I don’t believe that the will exists among the political and economic elite of the world to address these coming shifts in any substantial way at the present time. When the world’s coastal regions flood—and I assume they will at some point in the future—it will be the poor and disenfranchised of the world who will suffer, and not the elites. It is easy to imagine that this will provoke a worldwide exodus of proportions unheard of and lead to shanty towns on an unimagined scale. Yet this would only be a blip compared to what would come. If the climate increases by four degrees, as scientists suggest will happen, in time this world will become a barren desert unable to grow food of virtually any sort.

Do you hear the neighing of horses?

Following the passage I quoted above, Peter enjoins the Church to pray to hasten the coming judgment. I can’t do that. In fact, if I had a cat, I would probably crawl into a box with it. But there is an enormous opportunity for the Church here. What if the Church were to take her endowments and nearly empty buildings and sell them and buy farmland and begin to farm in a sustainable fashion and worked to make the אֲדָמָה (adamah) – the soil – more productive and better able to nourish? What if the Church got out ahead of the curve and moved to position herself for meaningful service before the σχύβαλον hits the fan, rather than waiting to react to injustice after it happens? What might happen if the Church were to begin to live her life in true κοινωνία in farming communities instead of 60 minutes at a time on Sunday mornings? Now I don’t think this is something that every present congregation ought to do, but what if all the churches in Pittsburgh (or any other city) got together and decided that some, or even many, were going to move in this direction? If there are 150 years before climate change begins to impact the earth’s ability to produce food, could the church leverage that time and be prepared to minister to a world in crisis? What if . . .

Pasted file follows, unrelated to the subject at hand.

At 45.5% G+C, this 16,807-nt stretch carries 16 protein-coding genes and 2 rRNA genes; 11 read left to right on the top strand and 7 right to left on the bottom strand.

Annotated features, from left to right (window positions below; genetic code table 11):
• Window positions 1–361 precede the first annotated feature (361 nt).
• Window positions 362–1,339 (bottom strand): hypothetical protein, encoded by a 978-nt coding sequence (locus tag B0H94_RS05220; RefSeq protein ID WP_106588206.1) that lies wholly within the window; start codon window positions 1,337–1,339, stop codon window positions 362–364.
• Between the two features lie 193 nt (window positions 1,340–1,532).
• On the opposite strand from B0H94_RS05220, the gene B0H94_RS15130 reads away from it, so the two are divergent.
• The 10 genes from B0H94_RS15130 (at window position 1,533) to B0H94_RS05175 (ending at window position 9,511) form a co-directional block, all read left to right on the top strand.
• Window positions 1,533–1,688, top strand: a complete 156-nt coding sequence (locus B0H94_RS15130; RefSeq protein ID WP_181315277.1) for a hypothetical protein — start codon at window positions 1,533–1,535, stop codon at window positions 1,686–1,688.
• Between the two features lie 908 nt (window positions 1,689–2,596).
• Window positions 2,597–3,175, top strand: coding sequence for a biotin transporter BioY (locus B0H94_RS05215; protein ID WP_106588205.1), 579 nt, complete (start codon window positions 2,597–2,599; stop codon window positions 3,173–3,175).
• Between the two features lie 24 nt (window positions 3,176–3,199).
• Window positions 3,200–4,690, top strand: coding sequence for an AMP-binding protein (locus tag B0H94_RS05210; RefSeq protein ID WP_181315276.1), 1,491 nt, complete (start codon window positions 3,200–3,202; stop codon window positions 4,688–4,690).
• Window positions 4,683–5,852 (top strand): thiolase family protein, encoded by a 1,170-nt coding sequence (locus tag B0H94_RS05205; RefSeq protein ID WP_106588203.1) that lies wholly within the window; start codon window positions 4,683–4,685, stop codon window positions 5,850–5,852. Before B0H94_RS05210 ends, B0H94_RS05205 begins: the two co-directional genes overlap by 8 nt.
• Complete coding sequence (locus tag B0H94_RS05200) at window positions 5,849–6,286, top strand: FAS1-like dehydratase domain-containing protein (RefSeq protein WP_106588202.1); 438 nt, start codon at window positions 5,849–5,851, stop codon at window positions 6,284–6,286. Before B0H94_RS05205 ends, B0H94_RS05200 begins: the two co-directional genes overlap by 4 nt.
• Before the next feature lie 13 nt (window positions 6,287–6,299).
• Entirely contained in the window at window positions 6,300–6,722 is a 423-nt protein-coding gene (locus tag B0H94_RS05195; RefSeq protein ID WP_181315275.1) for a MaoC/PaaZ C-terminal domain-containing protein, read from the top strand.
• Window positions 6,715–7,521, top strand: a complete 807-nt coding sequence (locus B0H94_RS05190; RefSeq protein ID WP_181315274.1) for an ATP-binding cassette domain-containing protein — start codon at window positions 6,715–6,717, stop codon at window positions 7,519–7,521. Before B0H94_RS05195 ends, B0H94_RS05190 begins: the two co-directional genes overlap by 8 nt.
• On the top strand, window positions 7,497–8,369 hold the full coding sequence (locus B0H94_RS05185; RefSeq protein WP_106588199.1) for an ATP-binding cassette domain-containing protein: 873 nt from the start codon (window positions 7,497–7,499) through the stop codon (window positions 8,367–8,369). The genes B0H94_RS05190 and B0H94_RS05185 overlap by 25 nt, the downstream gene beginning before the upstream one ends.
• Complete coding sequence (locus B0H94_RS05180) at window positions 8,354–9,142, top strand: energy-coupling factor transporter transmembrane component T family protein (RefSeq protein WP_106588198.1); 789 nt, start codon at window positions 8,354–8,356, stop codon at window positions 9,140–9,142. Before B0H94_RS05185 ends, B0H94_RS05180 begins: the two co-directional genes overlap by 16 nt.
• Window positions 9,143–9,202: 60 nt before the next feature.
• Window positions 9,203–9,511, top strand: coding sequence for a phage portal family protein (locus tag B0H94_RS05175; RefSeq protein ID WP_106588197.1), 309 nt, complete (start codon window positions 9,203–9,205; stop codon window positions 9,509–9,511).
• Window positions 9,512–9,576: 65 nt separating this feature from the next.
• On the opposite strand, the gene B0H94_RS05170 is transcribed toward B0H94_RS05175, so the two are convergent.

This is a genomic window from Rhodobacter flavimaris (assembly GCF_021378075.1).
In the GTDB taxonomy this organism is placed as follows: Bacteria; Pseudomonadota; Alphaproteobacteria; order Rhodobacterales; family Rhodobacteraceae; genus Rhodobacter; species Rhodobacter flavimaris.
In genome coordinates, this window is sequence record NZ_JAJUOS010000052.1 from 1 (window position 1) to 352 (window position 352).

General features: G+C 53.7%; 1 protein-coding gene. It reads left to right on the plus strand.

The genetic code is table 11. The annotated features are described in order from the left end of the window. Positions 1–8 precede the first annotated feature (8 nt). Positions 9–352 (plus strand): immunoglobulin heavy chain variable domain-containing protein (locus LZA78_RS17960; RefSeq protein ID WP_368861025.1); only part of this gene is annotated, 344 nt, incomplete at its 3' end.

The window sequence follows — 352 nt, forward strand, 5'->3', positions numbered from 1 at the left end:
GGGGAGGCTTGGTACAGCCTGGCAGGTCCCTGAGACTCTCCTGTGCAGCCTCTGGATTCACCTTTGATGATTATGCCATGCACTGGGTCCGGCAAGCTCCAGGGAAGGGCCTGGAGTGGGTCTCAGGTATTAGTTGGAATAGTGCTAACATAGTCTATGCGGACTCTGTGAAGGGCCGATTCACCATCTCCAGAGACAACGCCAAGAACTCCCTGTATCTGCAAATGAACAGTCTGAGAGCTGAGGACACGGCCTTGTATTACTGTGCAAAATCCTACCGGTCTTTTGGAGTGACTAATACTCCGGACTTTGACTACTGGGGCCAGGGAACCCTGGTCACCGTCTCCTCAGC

Now I take God at God’s Word. I don’t know what the Apocalypse means, but it is God’s Word to humankind, and is (capital T) Truth in some way, and I trust the Spirit to make that Word clear at the right time. The Henderson Summer Leadership Conference has caused me to wonder . . . Maybe there isn’t a cosmic firestorm in our future. Maybe it’s just four degrees. A mere four degrees brought about by the hubris of humanity.

Jake Horner graduated from Pittsburgh Seminary’s MDiv program in 2015.